Hiring A Qualified Coach: Things To Know
Guest Blog by Larry Vinette IFBB Pro
I’ve been training athletes for physique competitions for the past 25 years now. I can say I’ve pretty much seen it all and had to deal with all sorts of different people, some compliant, some not-so compliant.
Here is a little list of things to know when looking for someone to trust your body with and get you in the best shape of your life.
A coach will have your best interest in mind
He will give you want you need to do instead of giving you what you want to do. Why would you pay someone to just validate what you are already doing? You should be paying someone to break away from what you were doing and to finally keep making progress again. Remember the definition of insanity (doing the same thing over and over again hoping for a different outcome).
A qualified coach will have the big picture in mind
He’s got a plan. You have to trust the process. You might not “like” some of the stuff he’s having you do, but know that there’s a reason for everything. Trying his training program for just one week and classifying it as “not working for me” is not really trusting him, or giving him a chance to do his job properly. It’s not because you’re not “feeling “ your gluteus maximus during a squat that the squat is not working that muscle. It takes time to establish a good mind/muscle connection, so keep calm and trust the process.
Success leaves clues
A good coach will have a good track record. Would you rather hire someone who produces champions, or someone who’s just starting out and using you as his guinea pig? A good coach keeps learning, reads books, goes to seminars, goes to conferences, stays in the loop. Even better when he “walks the talk” and actually has gone through what you’re going through.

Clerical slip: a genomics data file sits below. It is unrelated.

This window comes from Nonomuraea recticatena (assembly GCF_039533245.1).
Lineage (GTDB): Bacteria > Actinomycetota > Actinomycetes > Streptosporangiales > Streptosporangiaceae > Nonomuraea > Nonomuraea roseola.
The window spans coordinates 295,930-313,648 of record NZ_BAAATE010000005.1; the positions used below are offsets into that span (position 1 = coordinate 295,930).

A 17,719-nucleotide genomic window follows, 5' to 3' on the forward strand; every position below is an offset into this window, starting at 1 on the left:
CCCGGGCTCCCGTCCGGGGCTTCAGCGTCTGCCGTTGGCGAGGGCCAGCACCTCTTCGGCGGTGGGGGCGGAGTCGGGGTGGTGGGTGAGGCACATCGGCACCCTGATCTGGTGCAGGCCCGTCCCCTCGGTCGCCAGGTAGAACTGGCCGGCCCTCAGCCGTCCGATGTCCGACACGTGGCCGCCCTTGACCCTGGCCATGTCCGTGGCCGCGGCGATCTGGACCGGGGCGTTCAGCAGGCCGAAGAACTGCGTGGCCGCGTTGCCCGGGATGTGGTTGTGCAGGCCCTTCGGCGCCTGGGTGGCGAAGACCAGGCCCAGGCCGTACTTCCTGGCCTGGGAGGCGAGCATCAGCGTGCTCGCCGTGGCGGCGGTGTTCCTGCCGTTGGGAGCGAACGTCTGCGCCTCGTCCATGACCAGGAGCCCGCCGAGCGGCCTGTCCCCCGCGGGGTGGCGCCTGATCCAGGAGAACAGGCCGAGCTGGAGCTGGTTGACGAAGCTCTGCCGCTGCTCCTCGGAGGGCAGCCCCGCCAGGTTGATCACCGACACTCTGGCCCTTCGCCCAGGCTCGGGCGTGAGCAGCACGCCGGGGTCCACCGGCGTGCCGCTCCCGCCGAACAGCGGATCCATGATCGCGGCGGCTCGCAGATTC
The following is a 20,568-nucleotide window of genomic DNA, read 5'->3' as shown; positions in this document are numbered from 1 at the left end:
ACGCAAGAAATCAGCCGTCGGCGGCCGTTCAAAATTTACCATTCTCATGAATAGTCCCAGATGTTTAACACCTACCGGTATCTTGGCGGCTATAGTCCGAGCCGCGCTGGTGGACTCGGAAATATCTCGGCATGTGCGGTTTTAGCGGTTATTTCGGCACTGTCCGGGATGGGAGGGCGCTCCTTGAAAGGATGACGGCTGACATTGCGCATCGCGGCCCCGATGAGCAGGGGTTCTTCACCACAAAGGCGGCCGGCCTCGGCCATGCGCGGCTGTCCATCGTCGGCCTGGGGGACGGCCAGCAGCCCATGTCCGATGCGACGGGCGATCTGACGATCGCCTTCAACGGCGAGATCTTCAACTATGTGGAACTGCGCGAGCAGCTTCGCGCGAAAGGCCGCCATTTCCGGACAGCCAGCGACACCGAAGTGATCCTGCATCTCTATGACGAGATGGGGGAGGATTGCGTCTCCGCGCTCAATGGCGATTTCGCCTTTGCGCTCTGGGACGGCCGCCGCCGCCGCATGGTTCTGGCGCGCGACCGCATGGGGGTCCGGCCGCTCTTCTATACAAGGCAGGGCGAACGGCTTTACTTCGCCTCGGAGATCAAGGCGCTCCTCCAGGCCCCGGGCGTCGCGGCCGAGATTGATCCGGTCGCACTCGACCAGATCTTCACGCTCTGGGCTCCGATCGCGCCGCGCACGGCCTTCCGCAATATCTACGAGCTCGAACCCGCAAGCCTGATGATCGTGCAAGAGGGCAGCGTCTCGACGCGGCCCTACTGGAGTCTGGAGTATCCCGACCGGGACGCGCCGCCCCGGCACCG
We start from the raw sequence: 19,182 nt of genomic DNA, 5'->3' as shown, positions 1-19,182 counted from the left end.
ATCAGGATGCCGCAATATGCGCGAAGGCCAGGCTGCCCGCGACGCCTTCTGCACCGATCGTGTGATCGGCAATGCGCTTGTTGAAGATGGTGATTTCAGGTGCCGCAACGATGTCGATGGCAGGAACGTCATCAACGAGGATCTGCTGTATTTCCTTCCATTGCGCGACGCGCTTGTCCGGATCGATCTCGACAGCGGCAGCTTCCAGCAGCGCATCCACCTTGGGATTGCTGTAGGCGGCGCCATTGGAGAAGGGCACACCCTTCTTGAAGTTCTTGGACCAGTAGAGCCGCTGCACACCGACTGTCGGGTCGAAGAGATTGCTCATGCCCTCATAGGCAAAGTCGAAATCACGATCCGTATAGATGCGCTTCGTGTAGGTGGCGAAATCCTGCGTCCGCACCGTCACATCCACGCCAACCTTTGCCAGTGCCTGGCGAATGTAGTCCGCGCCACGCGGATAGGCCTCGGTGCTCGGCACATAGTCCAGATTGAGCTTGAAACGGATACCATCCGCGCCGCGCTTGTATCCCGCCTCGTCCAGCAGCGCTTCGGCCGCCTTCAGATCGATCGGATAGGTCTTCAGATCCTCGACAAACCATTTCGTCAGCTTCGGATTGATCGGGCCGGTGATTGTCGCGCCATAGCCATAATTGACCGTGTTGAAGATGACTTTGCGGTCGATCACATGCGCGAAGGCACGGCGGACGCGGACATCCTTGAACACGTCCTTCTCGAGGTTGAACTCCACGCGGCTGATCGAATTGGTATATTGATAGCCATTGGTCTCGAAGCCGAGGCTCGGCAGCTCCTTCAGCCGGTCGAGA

There is a time for everything, and a good coach will know that
He’ll know that the offseason is when you fix weaknesses and improve a particular body part . You’ll need the extra calories to make a muscle grow. Don’t expect to grow bigger glutes when in a caloric deficit. Not gonna happen if you’re an already seasoned athlete. Only people who have never trained before (newbies), or haven’t trained in a long time (muscle memory) or just don’t know how to train and eat properly will actually be able to loose fat and grow muscles at the same time. Once you know how to train correctly, you’ll either grow muscles with a higher caloric intake (and try to minimize fat gain) or loose fat in a caloric deficit (and try to maintain lean muscle mass as much as possible). Training a muscle group like mad will not make that muscle improve in a caloric deficit. Period!
A good coach will need some time to get to know you and know what works best for you
He might hit it on the nail the first time, but you sometimes have to give him a chance to prove himself. If you switch coaches at every competition you do, the “new coach” will have to start the process all over again and gather, again, all the information needed to coach you properly. It’s easy to blame the coach, but have you at least given him a chance?